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Obj. ID: 40688  Synagoga Judaica by Johannis Buxtorf, Basel, 1680

© Gross Family Collection, Photographer: Unknown, .

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Name/Title
Synagoga Judaica by Johannis Buxtorf | Unknown
Object Detail
Date
1680
Synagogue active dates
Reconstruction dates
Artist/ Maker
Unknown (Unknown)
Historical Origin
Unknown
Community
Unknown |
Location
Unknown |
Site
Unknown
School/Style
Unknown|
Period
Period Detail
Gross Family Collection No.
NHB.342
Material/Technique
Paper, Ink, Letterpress, Woodcut
Material Stucture
Material Decoration
Material Bonding
Material Inscription
Material Additions
Material Cloth
Material Lining
Tesserae Arrangement
Density
Colors
Construction material
Measurements
Height
17.5 cm
Length
Width
11 cm
Depth
5.5 cm
Circumference
Thickness
Diameter
Weight
Axis
Panel Measurements
Hallmark
Iconographical Subject
Unknown |
Condition
Extant
Documented by CJA
Surveyed by CJA
Present Usage
Present Usage Details
Condition of Building Fabric
Architectural Significance type
Historical significance: Event/Period
Historical significance: Collective Memory/Folklore
Historical significance: Person
Architectural Significance: Style
Architectural Significance: Artistic Decoration
Urban significance
Significance Rating
Description

This text was prepared by William Gross:

Johann Buxtorf (1564-1629) was one of the most important Christian Hebraists of his day and was largely responsible for transforming Hebrew studies from an amateur hobby into an established academic discipline in the early seventeenth century. His book, Synagoga Judaica; Das ist, Juden-Schul was a critique of Judaism, combining a theological study of the religion with an ethnographic portrait of the Jews. Juden Schul presented a recognizable if unsympathetic portrayal of the life of Jews in contemporary Germany. Buxtorf's work had far-reaching and long-lasting influence, appearing in a wide variety of editions and languages over the next century.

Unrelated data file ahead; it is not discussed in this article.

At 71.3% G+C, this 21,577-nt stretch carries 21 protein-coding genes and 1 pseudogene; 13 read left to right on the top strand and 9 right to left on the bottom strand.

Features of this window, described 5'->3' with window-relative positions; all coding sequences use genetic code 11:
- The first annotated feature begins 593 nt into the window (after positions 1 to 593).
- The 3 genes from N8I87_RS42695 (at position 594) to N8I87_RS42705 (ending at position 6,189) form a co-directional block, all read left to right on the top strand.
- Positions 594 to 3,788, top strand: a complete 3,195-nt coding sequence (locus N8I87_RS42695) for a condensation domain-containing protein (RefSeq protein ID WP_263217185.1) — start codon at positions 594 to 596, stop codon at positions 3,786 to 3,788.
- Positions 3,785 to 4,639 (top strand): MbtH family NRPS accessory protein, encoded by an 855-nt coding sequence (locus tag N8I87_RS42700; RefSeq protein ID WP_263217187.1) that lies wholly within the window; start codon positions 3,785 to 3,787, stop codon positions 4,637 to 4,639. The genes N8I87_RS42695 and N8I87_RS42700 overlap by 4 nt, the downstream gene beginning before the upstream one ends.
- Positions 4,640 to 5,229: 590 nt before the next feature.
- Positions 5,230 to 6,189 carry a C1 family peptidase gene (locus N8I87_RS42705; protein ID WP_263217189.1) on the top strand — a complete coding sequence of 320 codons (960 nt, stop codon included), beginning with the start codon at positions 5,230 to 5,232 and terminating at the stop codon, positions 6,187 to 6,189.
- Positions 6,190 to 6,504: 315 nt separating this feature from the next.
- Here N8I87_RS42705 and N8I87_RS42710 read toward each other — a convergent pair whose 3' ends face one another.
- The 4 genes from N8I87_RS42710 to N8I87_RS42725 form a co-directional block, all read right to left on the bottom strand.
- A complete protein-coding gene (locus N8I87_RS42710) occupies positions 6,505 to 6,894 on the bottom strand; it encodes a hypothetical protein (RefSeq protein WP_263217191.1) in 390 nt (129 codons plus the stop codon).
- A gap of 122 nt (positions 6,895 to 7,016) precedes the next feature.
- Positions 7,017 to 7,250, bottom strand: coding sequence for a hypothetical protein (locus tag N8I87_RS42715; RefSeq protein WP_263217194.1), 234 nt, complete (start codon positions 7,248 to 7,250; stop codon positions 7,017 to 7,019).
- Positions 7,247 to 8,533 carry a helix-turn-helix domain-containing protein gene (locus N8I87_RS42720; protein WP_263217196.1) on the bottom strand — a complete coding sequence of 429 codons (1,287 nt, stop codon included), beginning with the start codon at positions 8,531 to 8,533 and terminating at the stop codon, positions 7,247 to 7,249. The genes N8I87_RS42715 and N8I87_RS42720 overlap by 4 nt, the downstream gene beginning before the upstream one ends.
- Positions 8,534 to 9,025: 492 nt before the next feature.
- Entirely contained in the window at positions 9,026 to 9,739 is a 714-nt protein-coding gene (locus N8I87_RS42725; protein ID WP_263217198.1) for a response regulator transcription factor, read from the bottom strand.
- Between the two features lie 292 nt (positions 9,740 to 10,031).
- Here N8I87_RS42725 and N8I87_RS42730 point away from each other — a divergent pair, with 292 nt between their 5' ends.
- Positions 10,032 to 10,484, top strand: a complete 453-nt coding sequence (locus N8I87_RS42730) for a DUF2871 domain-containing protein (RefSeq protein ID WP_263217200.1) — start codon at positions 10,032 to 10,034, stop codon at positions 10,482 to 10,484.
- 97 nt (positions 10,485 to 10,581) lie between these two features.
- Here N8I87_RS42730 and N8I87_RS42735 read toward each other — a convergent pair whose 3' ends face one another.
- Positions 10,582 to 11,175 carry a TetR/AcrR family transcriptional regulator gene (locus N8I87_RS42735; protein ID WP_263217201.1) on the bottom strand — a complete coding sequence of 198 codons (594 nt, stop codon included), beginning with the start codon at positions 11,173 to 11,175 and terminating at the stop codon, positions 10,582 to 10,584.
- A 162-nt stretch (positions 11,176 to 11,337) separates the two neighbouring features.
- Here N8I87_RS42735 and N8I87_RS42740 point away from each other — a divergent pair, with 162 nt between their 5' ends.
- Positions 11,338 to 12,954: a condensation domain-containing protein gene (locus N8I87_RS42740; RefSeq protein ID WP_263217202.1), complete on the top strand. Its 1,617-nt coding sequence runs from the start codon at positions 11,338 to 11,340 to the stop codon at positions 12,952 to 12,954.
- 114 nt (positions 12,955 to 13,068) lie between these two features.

The frontispiece of this edition is the only illustration in the book. The top scene shows the interior of a school, while the bottom is a circumcision. The frequent inclusion of circumcision scenes in early works on Judaism suggests an interest among Christian readers in those rituals which most distinguished adherents of the two faiths.

Custom
Contents
Codicology
Scribes
Script
Number of Lines
Ruling
Pricking
Quires
Catchwords
Hebrew Numeration
Blank Leaves
Direction/Location
Façade (main)
Endivances
Location of Torah Ark
Location of Apse
Location of Niche
Location of Reader's Desk
Location of Platform
Temp: Architecture Axis
Arrangement of Seats
Location of Women's Section
Direction Prayer
Direction Toward Jerusalem
Signature
Colophon
Scribal Notes
Watermark
Binding
Decoration Program
Summary and Remarks
History/Provenance
Main Surveys & Excavations
Bibliography
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